By Kumar M Tiku
Damascus, Syria, April 2014 – “Always keep an eye out for signs and clues that suggest the presence of explosive remnants in your neighbourhood,” says Nahid, the sports teacher at Al Adawi Al Mohadatha School in central Damascus. A class of twenty high-school girls listen attentively as Nahid describes the various forms of explosives and unexploded ammunition that children must be aware of, in order to stay safe.
Nahid is among the first group of school teachers from four governorates to complete the UNICEF-supported four-day training on Risk Education. She says, “I will waste no time training my students on how to stay safe. These children are exposed to explosives and explosions all the time.”
In response to the need for a comprehensive risk education programme in Syria, UNICEF with financial support from the Spanish Fund for UNICEF, and in collaboration with the Ministry of Education and non-governmental partners, developed a risk education and enhanced psychosocial support programme to reach 200,000 children in schools, school clubs and child friendly spaces attached to schools.
The objective is to provide Risk Education to children through the school system by establishing a core group of Master Trainers at national and governorate levels. The support covers training of teachers, developing Risk Education materials including a Teachers’ Kit, and linking Risk Education activities to enhance psychosocial support in child friendly spaces attached to schools.
Rihab, the school head teacher, says she is happy that her school is one of the first in Damascus to get started on the special class on risk education. The neighbourhood around the school sees regular shelling. At least twice a week, mortars land in various parts of the neighbourhood. She says, “Just yesterday, a mortar landed in the front yard of the school during school hours.”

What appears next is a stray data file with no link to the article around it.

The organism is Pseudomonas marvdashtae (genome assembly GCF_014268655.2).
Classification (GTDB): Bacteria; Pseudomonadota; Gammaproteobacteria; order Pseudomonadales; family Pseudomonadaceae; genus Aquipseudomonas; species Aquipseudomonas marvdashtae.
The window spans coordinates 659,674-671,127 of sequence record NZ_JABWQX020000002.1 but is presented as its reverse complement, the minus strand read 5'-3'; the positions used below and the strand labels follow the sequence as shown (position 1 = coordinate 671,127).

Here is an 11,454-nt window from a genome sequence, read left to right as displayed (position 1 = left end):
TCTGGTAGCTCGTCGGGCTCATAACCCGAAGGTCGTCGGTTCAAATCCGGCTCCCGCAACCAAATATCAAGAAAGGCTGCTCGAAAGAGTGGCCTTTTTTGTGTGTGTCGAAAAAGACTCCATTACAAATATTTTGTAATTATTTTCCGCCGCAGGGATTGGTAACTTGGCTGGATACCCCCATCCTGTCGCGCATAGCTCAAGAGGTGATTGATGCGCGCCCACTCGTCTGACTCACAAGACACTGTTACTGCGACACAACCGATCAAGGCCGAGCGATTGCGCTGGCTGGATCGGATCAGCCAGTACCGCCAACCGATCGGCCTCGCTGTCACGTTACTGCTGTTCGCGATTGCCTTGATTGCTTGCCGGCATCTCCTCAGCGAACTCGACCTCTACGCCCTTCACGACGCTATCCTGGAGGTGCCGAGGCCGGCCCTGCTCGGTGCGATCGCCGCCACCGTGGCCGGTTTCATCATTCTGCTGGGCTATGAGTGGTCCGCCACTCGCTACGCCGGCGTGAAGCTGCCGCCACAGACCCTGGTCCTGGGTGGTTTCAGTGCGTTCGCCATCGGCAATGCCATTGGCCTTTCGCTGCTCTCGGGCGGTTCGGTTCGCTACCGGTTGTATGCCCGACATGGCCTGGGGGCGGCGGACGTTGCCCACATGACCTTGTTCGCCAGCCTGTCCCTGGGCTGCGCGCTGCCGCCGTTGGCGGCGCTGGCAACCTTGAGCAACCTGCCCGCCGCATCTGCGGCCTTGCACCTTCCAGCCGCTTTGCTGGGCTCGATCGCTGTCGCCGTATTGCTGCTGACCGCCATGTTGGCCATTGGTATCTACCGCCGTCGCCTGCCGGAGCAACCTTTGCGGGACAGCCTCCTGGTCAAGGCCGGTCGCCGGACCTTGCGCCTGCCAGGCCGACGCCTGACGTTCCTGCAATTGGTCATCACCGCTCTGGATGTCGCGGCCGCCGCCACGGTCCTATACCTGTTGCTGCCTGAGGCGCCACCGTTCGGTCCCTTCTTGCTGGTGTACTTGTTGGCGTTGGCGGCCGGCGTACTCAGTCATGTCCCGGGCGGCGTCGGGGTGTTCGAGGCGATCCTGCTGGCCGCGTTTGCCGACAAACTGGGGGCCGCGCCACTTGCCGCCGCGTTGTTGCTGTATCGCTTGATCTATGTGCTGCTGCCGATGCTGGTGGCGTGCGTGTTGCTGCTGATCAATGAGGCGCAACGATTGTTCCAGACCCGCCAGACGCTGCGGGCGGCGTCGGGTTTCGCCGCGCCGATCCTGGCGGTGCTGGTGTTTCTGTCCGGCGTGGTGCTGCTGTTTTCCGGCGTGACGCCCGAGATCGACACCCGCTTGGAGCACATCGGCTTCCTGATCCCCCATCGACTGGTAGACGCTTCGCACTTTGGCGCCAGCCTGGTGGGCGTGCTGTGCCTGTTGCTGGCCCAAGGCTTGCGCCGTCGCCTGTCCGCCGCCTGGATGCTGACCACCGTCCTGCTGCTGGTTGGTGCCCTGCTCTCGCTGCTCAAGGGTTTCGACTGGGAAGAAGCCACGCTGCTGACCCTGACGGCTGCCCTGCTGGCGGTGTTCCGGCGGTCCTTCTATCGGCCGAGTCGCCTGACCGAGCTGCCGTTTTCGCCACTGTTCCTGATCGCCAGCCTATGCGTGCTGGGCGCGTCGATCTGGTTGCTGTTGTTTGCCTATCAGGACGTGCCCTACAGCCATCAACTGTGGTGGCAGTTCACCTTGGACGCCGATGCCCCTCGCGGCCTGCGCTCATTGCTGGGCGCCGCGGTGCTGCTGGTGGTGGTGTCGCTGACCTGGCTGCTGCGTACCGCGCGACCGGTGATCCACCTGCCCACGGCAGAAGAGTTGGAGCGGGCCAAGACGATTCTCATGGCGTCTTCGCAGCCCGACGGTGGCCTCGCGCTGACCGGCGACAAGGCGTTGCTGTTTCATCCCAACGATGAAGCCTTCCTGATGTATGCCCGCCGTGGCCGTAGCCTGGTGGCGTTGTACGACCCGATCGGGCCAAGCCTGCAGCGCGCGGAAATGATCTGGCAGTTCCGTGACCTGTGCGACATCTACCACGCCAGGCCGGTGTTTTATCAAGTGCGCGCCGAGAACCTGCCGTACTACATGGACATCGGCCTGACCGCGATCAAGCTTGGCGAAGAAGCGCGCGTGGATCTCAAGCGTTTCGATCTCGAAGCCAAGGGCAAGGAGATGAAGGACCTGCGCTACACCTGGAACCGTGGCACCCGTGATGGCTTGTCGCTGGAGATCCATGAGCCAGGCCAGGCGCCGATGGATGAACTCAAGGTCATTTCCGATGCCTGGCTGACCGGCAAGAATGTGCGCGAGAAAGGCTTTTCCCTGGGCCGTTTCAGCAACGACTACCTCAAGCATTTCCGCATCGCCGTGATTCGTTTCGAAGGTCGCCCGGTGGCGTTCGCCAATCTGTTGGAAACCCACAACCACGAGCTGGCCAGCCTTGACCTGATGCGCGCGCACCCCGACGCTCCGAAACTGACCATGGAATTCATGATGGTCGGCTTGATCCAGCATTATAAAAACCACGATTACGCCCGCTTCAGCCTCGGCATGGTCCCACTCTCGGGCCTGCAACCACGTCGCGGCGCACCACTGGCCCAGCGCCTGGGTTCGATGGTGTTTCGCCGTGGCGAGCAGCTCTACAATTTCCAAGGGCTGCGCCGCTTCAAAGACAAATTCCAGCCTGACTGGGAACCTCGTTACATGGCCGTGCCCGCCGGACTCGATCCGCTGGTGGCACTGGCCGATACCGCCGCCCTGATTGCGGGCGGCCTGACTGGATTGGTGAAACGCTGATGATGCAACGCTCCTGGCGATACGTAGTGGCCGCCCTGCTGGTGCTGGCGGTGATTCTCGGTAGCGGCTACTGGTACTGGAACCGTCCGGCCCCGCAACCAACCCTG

During a six month period, each of the 55 Master Trainers will be responsible for training 300 teachers in batches of 30-45 participants.
As part of the campaign, UNICEF will work with non-governmental organizations in widening dissemination of self-learning material such as posters and leaflets on the risks of Explosive Remnants of War (ERW) to children and communities in hard-to-reach areas of the country.
In a country devastated by intense conflict during the last three years, children are constantly exposed to the horrors of war. Nahid says even though ‘danger’ signs have been put up by the authorities at several prominent places in Damascus to help citizens identify potential hazards such as unexploded ordnance, there is no awareness about what these signs mean.
Using a combination of training tools including power-point slides and pictures plastered on the walls of the class room, the students are given a graphic tour of the explosives that they must avoid.
Manal, a grade 11 student, found the information beneficial in understanding how to keep herself and others safe. She says, “One of the things we learned was how to relate to a suspicious object. I should put a sign next to the object to warn others about not touching the object, before I report the object to the authorities on a helpline.”
*Names of students have been changed to protect identity.